AMD Fails to Impress

Hierofalcon Processor Does Pretty Much What It’s Supposed To

by Jim Turley

I really wanted to like this chip. But then I talked to the manufacturer.

Let me explain. Your humble servants here at Electronic Engineering Journal talk to a lot of people at a lot of different companies. That’s what we do. The vendors tell us about their whizzy new chip, or new software, or new business venture, or whatever. We listen politely at first, knowing that the vendor will – quite rightly – present the product in its best possible light. That’s their job.

Now, if we were working for some other publications or online journals I could name, we’d just print whatever the vendor told us. “New chip promises to revolutionize Internet of Things!” or “Software update is a game-changer!” or “Company reveals new product and you’ll never guess what happens next!” We’ve all seen those types of breathless (and brainless) headlines. But here at EEJ we like to do a little better. That’s our job.

 

Max 10 Kills the CPLD

Altera Redefines Non-volatile FPGAs

by Kevin Morris

The venerable CPLD (Complex Programmable Logic Device), forefather of today’s flourishing FPGA and programmable logic industry, died peacefully in its sleep last night of natural causes. No memorial services are planned. The CPLD is survived by an incredible array of modern, capable devices that take the concept of programmable hardware to places never envisioned by the stately senior sum-of-products statesman.

If you visit the Wikipedia page for “CPLD” you will find a picture of an Altera MAX device (EPM7128), a 2,500 gate-equivalent, 128 macrocell “second generation” CPLD (or “EPLD” as the company was spinning it in those days) which, according to the datasheet, was capable of implementing “complete system-level designs.” That is, of course, if you were designing a “system” that could be implemented in well under 2,500 gates, was all digital, and had a 2-digit number of IOs.

 

Expanding EDA

Newer Tools Let You Do More than Just Electronics

by Bryon Moyer

Welcome to autumn. It’s usually a busy season – although the activity typically starts more with the onset of September and the resumption of school than with the equinox. But it also comes on the heels of a quiet season, even in the overworked US.

And EDA has seemed moderately quiet. So I started looking around to see what I might have been missing, and I’m not sure there’s a lot. But it did get me musing on why things might be quiet for the moment as well as what fills the gap – which gets to the topic of what qualifies as EDA. It’s more than you might think.

At the risk of being obviously over-simple, the legions of coders in EDA-land are doing one of two things: building new technologies or improving on old ones. The new technology category might include support for FinFETs or multi-patterning or the design kits for the latest silicon node. The improvement side of the tree is where performance and capacity and usability are juiced up – all in the name of productivity, of course.

 

The Beat Goes On

The Cadence of IoT and the Sound of a Single Atom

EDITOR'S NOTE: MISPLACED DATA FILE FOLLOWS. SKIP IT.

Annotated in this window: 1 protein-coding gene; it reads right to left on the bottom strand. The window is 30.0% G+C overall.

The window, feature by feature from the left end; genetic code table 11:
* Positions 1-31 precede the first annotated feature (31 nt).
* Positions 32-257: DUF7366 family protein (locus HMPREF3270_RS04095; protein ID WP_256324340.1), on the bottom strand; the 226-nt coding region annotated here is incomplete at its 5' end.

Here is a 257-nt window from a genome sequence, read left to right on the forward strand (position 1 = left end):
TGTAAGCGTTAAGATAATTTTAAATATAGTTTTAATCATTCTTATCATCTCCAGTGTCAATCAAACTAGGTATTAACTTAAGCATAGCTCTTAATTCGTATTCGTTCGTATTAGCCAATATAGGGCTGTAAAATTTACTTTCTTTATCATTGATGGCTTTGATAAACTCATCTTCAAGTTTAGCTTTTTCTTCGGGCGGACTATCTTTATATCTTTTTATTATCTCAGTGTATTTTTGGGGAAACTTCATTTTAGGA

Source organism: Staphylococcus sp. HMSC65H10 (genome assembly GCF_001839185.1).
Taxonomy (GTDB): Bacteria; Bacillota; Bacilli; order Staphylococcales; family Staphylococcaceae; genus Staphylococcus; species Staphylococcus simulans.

by Amelia Dalton

The music is loud, the rhythm - infectious, but it's the backbeat that has us tapping our toes and coming back for more. We're all jamming to the same IoT tune, but what keeps the cadence in 4/4 time? My guest this week is Phil Callahan from Silicon Labs and we discuss this dance called IoT, from the internet infrastructure laying down its chord progression to the super cool demo solos Silicon Labs will be showing at this year's X-fest. Also this week, we check out another musical melody that has finally revealed...the sound of a single atom.

 

The Four Horsemen

What Does the Future Hold for the Semiconductor Industry?

by Dick Selwood

When I looked at the forecasts from London-based analysis company Future Horizons this time last year (Malcolmy: Entrails, Crystal Balls and Spreadsheets), I saw that they predicted that, while short-term (through 2014) sales volumes were set to increase, the long-term future of the industry was looking a little less than rosy. A year on, the picture Malcolm Penn, the MD of Future Horizons, is painting is much the same, with the pessimism for the long term even more marked.

First - the good news: Penn has revised upwards his forecast for the number of ICs shipping. His downside forecast shows growth of 9.8% and his upside predicts growth of 11.2%. For 2015 he is going for 15% growth, perhaps more.

 

Prpl With Envy

Foundation Aims to Prevent MIPS Fragmentation

by Jim Turley

If a microprocessor is nothing but a machine that executes software, then it’s probably important to make sure that all of the machines are compatible with all of the software. That’s a lot harder than it sounds.

Some CPU families have a long and storied history of binary compatibility. Intel’s x86 architecture comes to mind, because of its slavish devotion to binary compatibility dating back to the 1970s. Love it or hate it, at least you know that every x86 processor ever made will run any x86 program ever written. It’s a huge burden to bear, lugging all of that ‘70s-era baggage around, but it’s also one of the architecture’s greatest strengths.

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